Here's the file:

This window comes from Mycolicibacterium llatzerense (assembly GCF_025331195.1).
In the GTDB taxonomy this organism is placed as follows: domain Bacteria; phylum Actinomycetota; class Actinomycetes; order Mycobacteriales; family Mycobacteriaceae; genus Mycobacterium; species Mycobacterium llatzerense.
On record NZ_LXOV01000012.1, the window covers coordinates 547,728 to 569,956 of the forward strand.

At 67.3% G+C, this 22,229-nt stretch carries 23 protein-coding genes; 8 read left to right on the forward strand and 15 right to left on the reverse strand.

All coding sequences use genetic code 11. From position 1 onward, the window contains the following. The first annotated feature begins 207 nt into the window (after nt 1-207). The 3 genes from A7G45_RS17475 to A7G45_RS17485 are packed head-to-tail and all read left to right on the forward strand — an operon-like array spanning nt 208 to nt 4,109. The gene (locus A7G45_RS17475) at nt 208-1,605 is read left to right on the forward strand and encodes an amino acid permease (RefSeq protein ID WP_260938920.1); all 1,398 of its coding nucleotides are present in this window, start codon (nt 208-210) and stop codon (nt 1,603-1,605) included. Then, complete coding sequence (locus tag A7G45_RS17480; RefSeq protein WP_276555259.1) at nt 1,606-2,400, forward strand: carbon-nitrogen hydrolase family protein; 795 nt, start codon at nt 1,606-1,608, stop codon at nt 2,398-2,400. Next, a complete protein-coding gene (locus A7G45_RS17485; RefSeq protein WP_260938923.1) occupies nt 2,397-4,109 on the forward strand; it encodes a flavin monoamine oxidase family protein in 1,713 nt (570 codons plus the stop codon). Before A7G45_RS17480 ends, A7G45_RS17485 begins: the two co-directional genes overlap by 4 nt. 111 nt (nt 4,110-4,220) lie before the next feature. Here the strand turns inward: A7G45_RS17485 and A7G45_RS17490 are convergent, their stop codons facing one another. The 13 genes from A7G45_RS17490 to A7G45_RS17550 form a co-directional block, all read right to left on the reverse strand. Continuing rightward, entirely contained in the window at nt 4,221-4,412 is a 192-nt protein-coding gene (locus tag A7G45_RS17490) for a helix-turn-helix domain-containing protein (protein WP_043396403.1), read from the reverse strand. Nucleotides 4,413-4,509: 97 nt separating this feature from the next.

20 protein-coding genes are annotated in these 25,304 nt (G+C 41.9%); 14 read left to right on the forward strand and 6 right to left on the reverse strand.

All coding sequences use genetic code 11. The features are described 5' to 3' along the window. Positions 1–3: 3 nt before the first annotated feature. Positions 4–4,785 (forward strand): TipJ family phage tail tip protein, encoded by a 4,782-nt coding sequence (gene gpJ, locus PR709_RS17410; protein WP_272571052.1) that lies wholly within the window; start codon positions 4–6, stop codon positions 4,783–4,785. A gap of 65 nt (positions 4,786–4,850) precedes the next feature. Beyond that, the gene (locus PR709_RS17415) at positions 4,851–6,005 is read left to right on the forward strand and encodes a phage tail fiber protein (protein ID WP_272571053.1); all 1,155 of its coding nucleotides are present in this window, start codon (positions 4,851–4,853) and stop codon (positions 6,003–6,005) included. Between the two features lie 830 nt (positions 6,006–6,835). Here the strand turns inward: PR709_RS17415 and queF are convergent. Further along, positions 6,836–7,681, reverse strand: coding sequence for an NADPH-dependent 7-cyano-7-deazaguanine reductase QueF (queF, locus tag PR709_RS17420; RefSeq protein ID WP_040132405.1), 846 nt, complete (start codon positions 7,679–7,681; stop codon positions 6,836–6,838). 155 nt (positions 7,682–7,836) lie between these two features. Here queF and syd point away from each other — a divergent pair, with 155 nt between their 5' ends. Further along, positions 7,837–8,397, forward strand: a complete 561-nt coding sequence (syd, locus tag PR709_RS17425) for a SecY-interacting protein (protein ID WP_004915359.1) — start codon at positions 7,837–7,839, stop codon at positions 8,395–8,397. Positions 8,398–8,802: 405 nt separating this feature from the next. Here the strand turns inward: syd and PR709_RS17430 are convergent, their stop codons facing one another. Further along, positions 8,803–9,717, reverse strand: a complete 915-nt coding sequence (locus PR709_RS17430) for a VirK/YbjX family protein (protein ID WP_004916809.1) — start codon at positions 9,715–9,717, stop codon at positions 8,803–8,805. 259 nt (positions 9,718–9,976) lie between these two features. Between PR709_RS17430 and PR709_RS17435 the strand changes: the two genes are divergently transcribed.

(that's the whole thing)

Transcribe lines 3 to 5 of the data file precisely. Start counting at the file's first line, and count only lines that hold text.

On record NZ_LXOV01000012.1, the window covers coordinates 547,728 to 569,956 of the forward strand.

At 67.3% G+C, this 22,229-nt stretch carries 23 protein-coding genes; 8 read left to right on the forward strand and 15 right to left on the reverse strand.

All coding sequences use genetic code 11. From position 1 onward, the window contains the following. The first annotated feature begins 207 nt into the window (after nt 1-207). The 3 genes from A7G45_RS17475 to A7G45_RS17485 are packed head-to-tail and all read left to right on the forward strand — an operon-like array spanning nt 208 to nt 4,109. The gene (locus A7G45_RS17475) at nt 208-1,605 is read left to right on the forward strand and encodes an amino acid permease (RefSeq protein ID WP_260938920.1); all 1,398 of its coding nucleotides are present in this window, start codon (nt 208-210) and stop codon (nt 1,603-1,605) included. Then, complete coding sequence (locus tag A7G45_RS17480; RefSeq protein WP_276555259.1) at nt 1,606-2,400, forward strand: carbon-nitrogen hydrolase family protein; 795 nt, start codon at nt 1,606-1,608, stop codon at nt 2,398-2,400. Next, a complete protein-coding gene (locus A7G45_RS17485; RefSeq protein WP_260938923.1) occupies nt 2,397-4,109 on the forward strand; it encodes a flavin monoamine oxidase family protein in 1,713 nt (570 codons plus the stop codon). Before A7G45_RS17480 ends, A7G45_RS17485 begins: the two co-directional genes overlap by 4 nt. 111 nt (nt 4,110-4,220) lie before the next feature. Here the strand turns inward: A7G45_RS17485 and A7G45_RS17490 are convergent, their stop codons facing one another. The 13 genes from A7G45_RS17490 to A7G45_RS17550 form a co-directional block, all read right to left on the reverse strand. Continuing rightward, entirely contained in the window at nt 4,221-4,412 is a 192-nt protein-coding gene (locus tag A7G45_RS17490) for a helix-turn-helix domain-containing protein (protein WP_043396403.1), read from the reverse strand. Nucleotides 4,413-4,509: 97 nt separating this feature from the next.